Freedom for the Thought That We Hate: A Biography of the First Amendment (Paperback)
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More than any other people on earth, Americans are free to say and write what they think. The media can air the secrets of the White House, the boardroom, or the bedroom with little fear of punishment or penalty. The reason for this extraordinary freedom is not a superior culture of tolerance, but just fourteen words in our most fundamental legal document: the free expression clauses of the First Amendment to the Constitution. In Lewis's telling, the story of how the right of free expression evolved along with our nation makes a compelling case for the adaptability of our constitution. Although Americans have gleefully and sometimes outrageously exercised their right to free speech since before the nation's founding, the Supreme Court did not begin to recognize this right until 1919. Freedom of speech and the press as we know it today is surprisingly recent. Anthony Lewis tells us how these rights were created, revealing a story of hard choices, heroic (and some less heroic) judges, and fascinating and eccentric defendants who forced the legal system to come face-to-face with one of America's great founding ideas.
About the Author
Anthony Lewis (1927-2013), a two-time winner of the Pulitzer Prize, was a columnist for the New York Times op-ed page from 1969 through 2001. In addition to his long and distinguished career with the Times, Mr. Lewis was, starting in 1983, the James Madison Visiting Professor at Columbia University. He was the author of two other books, Gideon's Trumpet and Make No Law.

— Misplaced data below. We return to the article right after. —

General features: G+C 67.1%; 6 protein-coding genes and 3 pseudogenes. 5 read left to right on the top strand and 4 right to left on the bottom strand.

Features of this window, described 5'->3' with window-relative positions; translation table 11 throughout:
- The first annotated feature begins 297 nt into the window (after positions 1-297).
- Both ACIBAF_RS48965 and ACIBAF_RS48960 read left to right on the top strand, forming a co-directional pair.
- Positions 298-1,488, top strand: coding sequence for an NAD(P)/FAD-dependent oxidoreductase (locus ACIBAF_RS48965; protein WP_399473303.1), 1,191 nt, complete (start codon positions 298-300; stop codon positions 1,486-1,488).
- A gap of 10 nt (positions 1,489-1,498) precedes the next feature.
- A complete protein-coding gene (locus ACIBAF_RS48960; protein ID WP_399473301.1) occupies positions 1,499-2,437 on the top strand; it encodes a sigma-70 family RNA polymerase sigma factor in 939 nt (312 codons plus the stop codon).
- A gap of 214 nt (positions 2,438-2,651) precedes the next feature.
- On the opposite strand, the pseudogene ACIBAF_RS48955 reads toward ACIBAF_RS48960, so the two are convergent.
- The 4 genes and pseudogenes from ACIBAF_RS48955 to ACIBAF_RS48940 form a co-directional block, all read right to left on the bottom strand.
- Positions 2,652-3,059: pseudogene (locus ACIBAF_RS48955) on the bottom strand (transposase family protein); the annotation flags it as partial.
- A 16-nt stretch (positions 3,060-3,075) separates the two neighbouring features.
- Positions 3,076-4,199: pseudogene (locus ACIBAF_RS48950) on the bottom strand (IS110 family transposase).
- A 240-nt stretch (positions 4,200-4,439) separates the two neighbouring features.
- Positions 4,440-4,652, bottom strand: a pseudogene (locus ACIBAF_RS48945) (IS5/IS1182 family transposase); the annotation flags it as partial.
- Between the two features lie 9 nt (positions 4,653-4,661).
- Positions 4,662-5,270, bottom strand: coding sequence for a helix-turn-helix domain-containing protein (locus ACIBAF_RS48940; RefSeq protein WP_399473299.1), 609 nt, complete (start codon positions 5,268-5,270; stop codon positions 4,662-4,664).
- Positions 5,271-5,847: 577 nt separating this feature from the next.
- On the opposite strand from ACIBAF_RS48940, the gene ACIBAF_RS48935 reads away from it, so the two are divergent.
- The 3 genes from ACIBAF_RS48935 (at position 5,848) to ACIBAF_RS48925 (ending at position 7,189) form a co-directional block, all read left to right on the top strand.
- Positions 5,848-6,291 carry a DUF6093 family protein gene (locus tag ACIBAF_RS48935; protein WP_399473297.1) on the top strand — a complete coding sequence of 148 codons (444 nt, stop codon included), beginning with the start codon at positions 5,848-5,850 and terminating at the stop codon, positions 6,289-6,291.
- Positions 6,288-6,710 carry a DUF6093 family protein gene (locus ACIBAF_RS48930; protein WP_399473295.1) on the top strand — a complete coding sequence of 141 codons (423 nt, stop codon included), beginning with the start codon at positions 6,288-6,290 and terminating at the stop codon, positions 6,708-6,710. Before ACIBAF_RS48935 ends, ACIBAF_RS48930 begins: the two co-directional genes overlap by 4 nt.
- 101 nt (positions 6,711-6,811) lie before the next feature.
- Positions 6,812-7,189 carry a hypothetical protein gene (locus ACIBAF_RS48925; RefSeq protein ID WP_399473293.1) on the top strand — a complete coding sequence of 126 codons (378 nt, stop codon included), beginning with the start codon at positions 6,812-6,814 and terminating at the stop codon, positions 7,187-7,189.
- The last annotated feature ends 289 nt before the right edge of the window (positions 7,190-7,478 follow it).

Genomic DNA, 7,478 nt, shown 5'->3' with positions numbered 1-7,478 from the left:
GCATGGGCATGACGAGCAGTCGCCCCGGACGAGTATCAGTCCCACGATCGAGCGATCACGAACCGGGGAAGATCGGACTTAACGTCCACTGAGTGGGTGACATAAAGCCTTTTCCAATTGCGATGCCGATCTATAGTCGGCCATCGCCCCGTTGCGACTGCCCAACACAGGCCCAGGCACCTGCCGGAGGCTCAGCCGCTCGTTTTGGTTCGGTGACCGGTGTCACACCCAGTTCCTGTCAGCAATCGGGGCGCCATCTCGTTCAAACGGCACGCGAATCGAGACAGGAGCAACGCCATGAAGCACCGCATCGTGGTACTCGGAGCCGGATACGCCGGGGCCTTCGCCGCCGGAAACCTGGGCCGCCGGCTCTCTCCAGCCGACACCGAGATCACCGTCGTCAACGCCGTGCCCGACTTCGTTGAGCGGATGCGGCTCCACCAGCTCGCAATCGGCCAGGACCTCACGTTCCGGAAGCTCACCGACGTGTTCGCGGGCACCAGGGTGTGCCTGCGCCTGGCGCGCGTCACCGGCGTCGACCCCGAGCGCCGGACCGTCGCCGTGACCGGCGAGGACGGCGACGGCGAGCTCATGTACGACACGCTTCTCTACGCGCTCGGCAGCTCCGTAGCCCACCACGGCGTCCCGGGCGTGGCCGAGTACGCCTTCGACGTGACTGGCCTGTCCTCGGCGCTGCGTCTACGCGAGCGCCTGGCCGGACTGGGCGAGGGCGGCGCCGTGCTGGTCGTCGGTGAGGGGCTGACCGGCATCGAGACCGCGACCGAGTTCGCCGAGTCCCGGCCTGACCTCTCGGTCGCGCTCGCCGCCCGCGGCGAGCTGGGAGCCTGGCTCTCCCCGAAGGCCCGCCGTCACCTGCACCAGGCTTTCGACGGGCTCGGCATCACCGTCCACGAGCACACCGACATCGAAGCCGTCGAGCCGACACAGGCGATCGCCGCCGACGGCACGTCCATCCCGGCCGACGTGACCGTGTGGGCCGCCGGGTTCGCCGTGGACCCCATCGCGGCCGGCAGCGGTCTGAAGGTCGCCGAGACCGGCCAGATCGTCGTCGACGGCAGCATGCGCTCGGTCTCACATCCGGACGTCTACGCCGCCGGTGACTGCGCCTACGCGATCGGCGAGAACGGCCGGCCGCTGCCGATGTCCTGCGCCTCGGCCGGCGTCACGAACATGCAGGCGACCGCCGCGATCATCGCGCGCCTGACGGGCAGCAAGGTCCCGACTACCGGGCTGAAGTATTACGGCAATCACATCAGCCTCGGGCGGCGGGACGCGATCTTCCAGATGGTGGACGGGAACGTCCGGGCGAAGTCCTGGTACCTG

"[A] heroic account of how courageous judges in the 20th century created the modern First Amendment."—Jeffrey Rosen, New York Times Book Review
Mr. Lewis does a remarkable job of presenting the history and scope of freedom of thought...a concise and wise book."—Economist
"[Lewis] looks behind the printed page to scrutinize the experiences and values of the men and women whose utterances are given the force of law. The result is a short history of the First Amendment that is always illuminating and sometimes rollicking."—Los Angeles Times
"Lewis blends a profound understanding of First Amendment jurisprudence and history with an enjoyable writing style that his readers have long come to admire. In our war-torn era where dissent and open-minded debate have become problematic, Lewis compels us to remember the crucial function free speech serves in our democratic form of government."—Christian Science Monitor
"It's hard to imagine a book about legal history reading like a page-turner, but this one does. The Supreme Court justices whose decisions have shaped our country emerge as conflicted and principled human beings. The questions that have yet to be settled press impatiently against the book's pages, reminding us that the First Amendment continues to shift under our feet even as we read."—Providence Journal